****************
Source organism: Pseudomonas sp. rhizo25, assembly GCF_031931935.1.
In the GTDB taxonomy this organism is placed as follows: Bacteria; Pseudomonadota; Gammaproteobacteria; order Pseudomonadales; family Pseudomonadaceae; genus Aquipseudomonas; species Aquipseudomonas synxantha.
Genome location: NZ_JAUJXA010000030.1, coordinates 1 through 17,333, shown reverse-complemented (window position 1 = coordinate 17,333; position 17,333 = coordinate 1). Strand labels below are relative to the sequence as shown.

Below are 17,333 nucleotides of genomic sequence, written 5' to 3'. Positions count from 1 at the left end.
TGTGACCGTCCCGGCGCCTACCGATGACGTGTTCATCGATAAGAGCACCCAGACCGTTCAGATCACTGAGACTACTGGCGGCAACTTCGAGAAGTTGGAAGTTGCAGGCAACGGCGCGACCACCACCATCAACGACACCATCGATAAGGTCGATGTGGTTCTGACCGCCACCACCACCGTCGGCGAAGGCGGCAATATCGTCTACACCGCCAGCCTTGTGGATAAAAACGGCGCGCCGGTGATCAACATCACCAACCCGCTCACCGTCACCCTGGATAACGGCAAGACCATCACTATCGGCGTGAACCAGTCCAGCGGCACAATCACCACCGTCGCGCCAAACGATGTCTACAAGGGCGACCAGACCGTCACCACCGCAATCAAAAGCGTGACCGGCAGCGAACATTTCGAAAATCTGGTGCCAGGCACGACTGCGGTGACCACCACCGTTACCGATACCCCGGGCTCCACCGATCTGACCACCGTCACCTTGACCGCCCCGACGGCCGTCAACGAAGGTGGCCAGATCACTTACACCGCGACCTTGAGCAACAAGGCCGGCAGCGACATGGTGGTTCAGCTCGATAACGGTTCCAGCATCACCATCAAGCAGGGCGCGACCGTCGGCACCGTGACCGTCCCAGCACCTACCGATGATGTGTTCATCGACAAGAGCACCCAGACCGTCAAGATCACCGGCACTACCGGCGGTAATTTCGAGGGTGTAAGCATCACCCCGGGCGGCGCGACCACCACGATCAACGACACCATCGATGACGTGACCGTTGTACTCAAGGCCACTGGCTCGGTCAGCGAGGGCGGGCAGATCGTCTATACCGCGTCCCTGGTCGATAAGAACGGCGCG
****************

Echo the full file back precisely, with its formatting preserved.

Source organism: Pseudomonas sp. rhizo25, assembly GCF_031931935.1.
In the GTDB taxonomy this organism is placed as follows: Bacteria; Pseudomonadota; Gammaproteobacteria; order Pseudomonadales; family Pseudomonadaceae; genus Aquipseudomonas; species Aquipseudomonas synxantha.
Genome location: NZ_JAUJXA010000030.1, coordinates 1 through 17,333, shown reverse-complemented (window position 1 = coordinate 17,333; position 17,333 = coordinate 1). Strand labels below are relative to the sequence as shown.

Below are 17,333 nucleotides of genomic sequence, written 5' to 3'. Positions count from 1 at the left end.
TGTGACCGTCCCGGCGCCTACCGATGACGTGTTCATCGATAAGAGCACCCAGACCGTTCAGATCACTGAGACTACTGGCGGCAACTTCGAGAAGTTGGAAGTTGCAGGCAACGGCGCGACCACCACCATCAACGACACCATCGATAAGGTCGATGTGGTTCTGACCGCCACCACCACCGTCGGCGAAGGCGGCAATATCGTCTACACCGCCAGCCTTGTGGATAAAAACGGCGCGCCGGTGATCAACATCACCAACCCGCTCACCGTCACCCTGGATAACGGCAAGACCATCACTATCGGCGTGAACCAGTCCAGCGGCACAATCACCACCGTCGCGCCAAACGATGTCTACAAGGGCGACCAGACCGTCACCACCGCAATCAAAAGCGTGACCGGCAGCGAACATTTCGAAAATCTGGTGCCAGGCACGACTGCGGTGACCACCACCGTTACCGATACCCCGGGCTCCACCGATCTGACCACCGTCACCTTGACCGCCCCGACGGCCGTCAACGAAGGTGGCCAGATCACTTACACCGCGACCTTGAGCAACAAGGCCGGCAGCGACATGGTGGTTCAGCTCGATAACGGTTCCAGCATCACCATCAAGCAGGGCGCGACCGTCGGCACCGTGACCGTCCCAGCACCTACCGATGATGTGTTCATCGACAAGAGCACCCAGACCGTCAAGATCACCGGCACTACCGGCGGTAATTTCGAGGGTGTAAGCATCACCCCGGGCGGCGCGACCACCACGATCAACGACACCATCGATGACGTGACCGTTGTACTCAAGGCCACTGGCTCGGTCAGCGAGGGCGGGCAGATCGTCTATACCGCGTCCCTGGTCGATAAGAACGGCGCG